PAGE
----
Video Chat with an Electrician while you DIY an Electrical Outlet Replacement
To replace an Electrical Outlet the first step should always be to turn off the circuit breaker. Special electrical tools can be purchased to protect you from being shocked. These tools are referred to as insulated and are designed to protect from electrical shock to a rated voltage. Anyone attempting to DIY an electrical repair should be aware of electrical shock and proceed at their own risk.
- Turn off the breaker to the plug outlet
- Remove the plug outlet faceplate
- Unscrew and extend the wiring to the old outlet Remove black, white, and bare copper ground wire from the old outlet
- Check the wire insulation for cracks and bare spots
- Attach new plug outlet Gently tuck the electrical wires back into the box
- Screw the new electrical plug outlet in place
- Attach the old faceplate or replace it with a new one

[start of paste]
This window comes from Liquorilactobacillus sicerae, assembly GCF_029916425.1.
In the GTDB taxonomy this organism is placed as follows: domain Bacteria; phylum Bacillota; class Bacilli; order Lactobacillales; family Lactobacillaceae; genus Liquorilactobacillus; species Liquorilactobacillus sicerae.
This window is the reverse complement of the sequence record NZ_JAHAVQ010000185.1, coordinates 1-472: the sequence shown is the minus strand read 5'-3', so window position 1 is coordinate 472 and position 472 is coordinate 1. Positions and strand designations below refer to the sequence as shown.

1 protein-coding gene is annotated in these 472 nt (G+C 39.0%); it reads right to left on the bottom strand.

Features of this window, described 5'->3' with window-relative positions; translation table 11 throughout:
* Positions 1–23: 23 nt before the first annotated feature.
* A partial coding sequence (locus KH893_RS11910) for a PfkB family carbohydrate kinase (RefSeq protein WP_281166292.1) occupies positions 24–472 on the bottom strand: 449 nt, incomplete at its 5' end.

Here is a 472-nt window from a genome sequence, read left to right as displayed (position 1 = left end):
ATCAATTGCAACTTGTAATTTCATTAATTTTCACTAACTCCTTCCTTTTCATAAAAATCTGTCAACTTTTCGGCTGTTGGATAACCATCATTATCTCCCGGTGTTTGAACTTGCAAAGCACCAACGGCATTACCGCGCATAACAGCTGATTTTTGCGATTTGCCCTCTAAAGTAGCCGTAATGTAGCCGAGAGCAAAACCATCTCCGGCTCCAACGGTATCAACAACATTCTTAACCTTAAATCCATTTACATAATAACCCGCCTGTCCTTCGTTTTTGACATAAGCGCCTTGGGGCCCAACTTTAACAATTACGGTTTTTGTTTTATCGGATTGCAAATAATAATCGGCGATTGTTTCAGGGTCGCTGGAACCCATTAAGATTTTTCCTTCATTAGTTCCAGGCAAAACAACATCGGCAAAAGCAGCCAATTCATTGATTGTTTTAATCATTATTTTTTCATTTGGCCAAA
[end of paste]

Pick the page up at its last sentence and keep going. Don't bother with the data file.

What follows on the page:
To Fix a Dead Electrical Outlet
Start with these simple steps to begin troubleshooting a nonfunctioning plug outlet. Warning electrical wiring inside electrical plug box may contain cracks or expose bare spots on the wire shielding, always use caution when working with electricity.
Make sure the problem isn't with the appliance
Check for a switch to the outlet Look for a tripped GFCI breaker Check the breaker panel
Tighten the outlet electrical connection
Video Chat with an Electrician
Most Electrical Plug Outlets are 120 Volt and are Placed on a 15 or 20 amp Circuit Breaker
Electrical plugs in the home are wired in parallel and can contain up to 8 plugs on a 15 amp circuit. Standard 120-volt household circuits in your home are parallel circuits. Outlets, switches, and light fixtures are wired so that the hot and neutral wires maintain a continuous circuit to avoid interruption of other outlets, switches, or light fixtures.
8 outlets per 15 amp circuit